Businesses are in a battle for talent at every level. It’s not just a matter of hiring the right people but retaining them as well. With the Great Resignation underway and employees looking for more rewarding job opportunities, companies have to think about their skill development programs. Upskilling and reskilling programs will be imperative to future success.
Corporate training programs, as they have traditionally been constructed, are no longer effective in today’s environment. Consider what companies, and employees, actually got for their time and money? In 2020 corporate America spent $165 billion on learning and development. The Harvard Business Review (HBR) reports:
- 64% spent internally vs.36% on external vendors and course providers
- 75% of 1,500 managers surveyed from 50 companies were “dissatisfied” with training programs
- 70% of employees say they aren’t taught the skills needed to do their jobs
- Just 12% of employees apply what they learn in training to their jobs
As with solving any new challenge, we need to look at what’s not working in order to create something that has greater value. We need to build programs that will inspire workers to stay with their respective organizations and acquire the skills that can advance their careers or allow them to transition into more satisfying roles. Doing so will reinvigorate the workforce, close talent gaps and solve organizations greatest talent needs.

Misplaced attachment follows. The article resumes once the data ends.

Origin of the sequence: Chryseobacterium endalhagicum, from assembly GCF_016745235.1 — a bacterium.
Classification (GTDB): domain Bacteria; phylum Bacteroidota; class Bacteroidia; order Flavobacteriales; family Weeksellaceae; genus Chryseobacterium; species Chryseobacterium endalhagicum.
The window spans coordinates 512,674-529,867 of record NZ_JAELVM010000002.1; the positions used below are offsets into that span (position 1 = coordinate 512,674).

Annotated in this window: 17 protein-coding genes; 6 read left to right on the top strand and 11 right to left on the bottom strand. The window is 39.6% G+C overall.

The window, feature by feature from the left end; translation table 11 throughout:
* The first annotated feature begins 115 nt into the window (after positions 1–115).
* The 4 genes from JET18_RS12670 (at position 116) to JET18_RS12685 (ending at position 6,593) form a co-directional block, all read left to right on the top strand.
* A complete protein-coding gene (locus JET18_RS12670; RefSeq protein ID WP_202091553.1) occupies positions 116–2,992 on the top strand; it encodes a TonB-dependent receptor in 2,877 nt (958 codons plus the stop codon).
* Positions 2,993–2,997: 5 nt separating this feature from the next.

Every leadership team knows that talent is the primary enabler for higher performance.
The Original Corporate Academy: 1.0
The corporate academy is a storied 20th century U.S. institution, beginning with GE’s Crotonville followed by business giants from Accenture to Zenith. The goal was to create a talent pipeline of managers to keep companies chugging ahead.
Academy 1.0 was built for a different age and pace. Physical campuses, like Crotonville, were required for global companies before the ease of global communication. They replicated the centuries old university models. Investments in professors, housing, a campus and so on, made these academies rigid, expensive and resource heavy. Only the richest of firms could afford this kind of investment. Through capital intensive, companies could recoup costs and reap the long-term benefits because employees stuck around, often spending their entire career with a single company. As such, it made sense to train them up.
The experience, overall, replicated that of a fine university, and employees often viewed such an opportunity as a real benefit, to breathe, learn and re-engage.
Academy 2.0: The Rise (and Shortfalls) of eLearning